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Drug-resistant infections : a threat to our economic future : executive summary (English)

This report examines the economic and development consequences of antimicrobial resistance(AMR)—the capacity that disease-causing microorganisms acquire to resist the drugs we've createdto fight them. The report uses World Bank Group economic simulation tools to put a price tag onAMR's destructive impacts on the global economy from 2017 through 2050, if adequate measuresaren't taken to contain the AMR threat. The report highlights actions low- and middle-income countries and their development partners can take to counter AMR, and estimates the investment required. It shows that putting resources into AMR containment now is one of the highest-yield investments countries can make. Antimicrobials are drugs that destroy disease-causing microbes, also called pathogens, such as certain bacteria, viruses, parasites, and fungi. The most familiar and important antimicrobials are antibiotics, which treat bacterial infections. Other antimicrobials combat viral and parasitic diseases, such as AIDS and malaria. Since their use began some 70 years ago, antimicrobials have saved hundreds of millions of lives.


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    Jonas,Olga B., Irwin, Alec, Berthe,Franck Cesar Jean, Le Gall,Francois G., Marquez,Patricio V.

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    Working Paper

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    The World Region,

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    executive summary

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    tragedy of the commons;gains in life expectancy;Infection Prevention and Control;cost of medical care;global gross domestic product;School of Public Health;per capita term;health care facilities;health care facility;global public good;animal production system;basic hygiene practice;access to water;health care settings;net present value;public health benefits;civil society partner;point of care;Health System Strengthening;health system reform;health emergency preparedness;role of water;sanitation and hygiene;accelerated economic growth;private health care;health service provider;innovation and learning;disparities in access;country case study;agricultural research center;quality of care;recommendations for action;Public Health Emergency;fisheries and aquaculture;infectious disease surveillance;privileges and immunity;spread of pathogen;health care practice;global financial crisis;trade in livestock;collapse of fishery;national action plan;development finance institution;sustainable resource management;safe drinking water;spread of infection;access to sanitation;global action plan;health information system;health care expenditure;Learning and Innovation Credit;investment framework;Livestock Production;health systems;development partner;antimicrobial drug;antimicrobial resistance;antibiotic;health facility;global economy;surveillance system;destructive impact;price tag;regional network;laboratory capacity;integrated strategy;knowledge production;small farmer;bacterial infection;animal protein;surveillance network;hand hygiene;investment cost;environmental science;coordinated action;livestock sector;animal population;multilateral agency;innovative models;sanitation facility;differential impact;labor income;real export;quantitative targets;scientific expert;acute phase;numerical targets;parasitic disease;evolutionary change;Economic Inequality;agriculture system;private benefit;antimicrobial treatment;public authority;investment option;global business;company profits;finance flow;health research;multidisciplinary research;investment lending;urban development;screening tool;Disaster Risk;sales volume;implementing policy;drug resistance;ongoing work;technological innovation;sanitation investment;broad consensus;prudent use;global health;research consortium;Population Sector;medical device;global innovation;research institution;human consumption;production method;insurance mechanism;agriculture sector;investment standard;comparative advantage;safety criterion;research institutions;pharmaceutical company;private producer;government regulation;veterinary service;veterinary Services;resource mobilization;operational practices;private source;national capacity;Public-Private Partnership;new market;food animal;data system;regulatory capacity;fair financing;evaluation result;investment opportunities;international community;regional laboratory;surveillance capacity;accreditation process;Equitable Finance;access gap;payment finance;prevention program;preventing infection;microbial threat;health challenge;health workforce;veterinary public;clinical laboratory;primary purpose;national policy;hygiene measures;disease burden;reducing inequality;global development;extreme poverty;eliminating poverty;investment policy;global benefit;investment case;annual investment;biotech firms;political action;strategic guidance;naval academy;local researcher;consumer protection;Animal Husbandry;professional education;drug-resistant strains;university hospital;copyright owner;sole responsibility;administrative support;commercial purpose;original work;international research;global agenda;veterinary training;stewardship programs;research collaboration;conservative approach;political momentum;clean water;livestock productivity;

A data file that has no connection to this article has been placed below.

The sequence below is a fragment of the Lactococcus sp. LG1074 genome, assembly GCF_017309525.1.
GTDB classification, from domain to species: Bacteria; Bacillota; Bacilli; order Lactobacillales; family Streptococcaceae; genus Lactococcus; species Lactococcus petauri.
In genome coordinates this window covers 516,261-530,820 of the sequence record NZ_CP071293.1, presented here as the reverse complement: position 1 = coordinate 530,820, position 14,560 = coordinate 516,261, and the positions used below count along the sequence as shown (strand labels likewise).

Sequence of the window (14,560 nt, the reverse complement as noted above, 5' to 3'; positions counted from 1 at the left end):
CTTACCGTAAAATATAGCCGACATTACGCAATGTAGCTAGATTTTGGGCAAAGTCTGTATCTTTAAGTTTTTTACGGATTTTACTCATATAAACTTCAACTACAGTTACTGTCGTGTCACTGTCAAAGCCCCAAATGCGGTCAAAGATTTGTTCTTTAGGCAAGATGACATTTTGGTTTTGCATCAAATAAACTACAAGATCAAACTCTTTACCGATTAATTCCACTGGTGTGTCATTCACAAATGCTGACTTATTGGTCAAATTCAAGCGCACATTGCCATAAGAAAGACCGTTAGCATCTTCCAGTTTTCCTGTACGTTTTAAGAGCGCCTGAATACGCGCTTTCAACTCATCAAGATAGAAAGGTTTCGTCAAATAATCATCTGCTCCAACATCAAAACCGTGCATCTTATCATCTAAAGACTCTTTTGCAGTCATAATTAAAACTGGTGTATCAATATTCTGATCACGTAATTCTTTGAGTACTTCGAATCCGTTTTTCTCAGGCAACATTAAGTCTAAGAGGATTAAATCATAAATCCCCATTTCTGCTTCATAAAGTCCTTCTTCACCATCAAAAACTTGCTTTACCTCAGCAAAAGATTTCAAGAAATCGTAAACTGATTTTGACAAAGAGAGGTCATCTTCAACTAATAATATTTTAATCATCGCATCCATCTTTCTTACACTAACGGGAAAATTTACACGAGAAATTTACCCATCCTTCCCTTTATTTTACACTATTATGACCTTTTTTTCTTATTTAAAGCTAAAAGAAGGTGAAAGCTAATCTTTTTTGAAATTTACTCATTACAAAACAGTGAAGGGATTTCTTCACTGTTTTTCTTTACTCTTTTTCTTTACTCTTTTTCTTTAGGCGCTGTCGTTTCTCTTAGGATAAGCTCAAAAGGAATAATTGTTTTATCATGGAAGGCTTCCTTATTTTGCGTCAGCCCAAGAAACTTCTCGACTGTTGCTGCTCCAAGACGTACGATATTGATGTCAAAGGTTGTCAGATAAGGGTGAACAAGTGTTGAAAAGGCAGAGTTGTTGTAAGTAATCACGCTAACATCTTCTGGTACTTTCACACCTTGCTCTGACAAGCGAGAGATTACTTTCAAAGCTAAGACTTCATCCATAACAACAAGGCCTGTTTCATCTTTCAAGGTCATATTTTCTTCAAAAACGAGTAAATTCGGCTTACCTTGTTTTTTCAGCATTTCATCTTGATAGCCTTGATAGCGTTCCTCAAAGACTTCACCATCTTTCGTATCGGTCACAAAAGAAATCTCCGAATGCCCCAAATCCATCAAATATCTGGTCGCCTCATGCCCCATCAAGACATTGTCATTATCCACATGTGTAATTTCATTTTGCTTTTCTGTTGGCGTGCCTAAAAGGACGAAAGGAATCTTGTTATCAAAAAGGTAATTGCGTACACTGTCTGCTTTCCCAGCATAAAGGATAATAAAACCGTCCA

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Jonas,Olga B. Irwin, Alec Berthe,Franck Cesar Jean Le Gall,Francois G. Marquez,Patricio V.

Drug-resistant infections : a threat to our economic future : executive summary (English). HNP/Agriculture Global Antimicrobial Resistance Initiative Washington, D.C. : World Bank Group.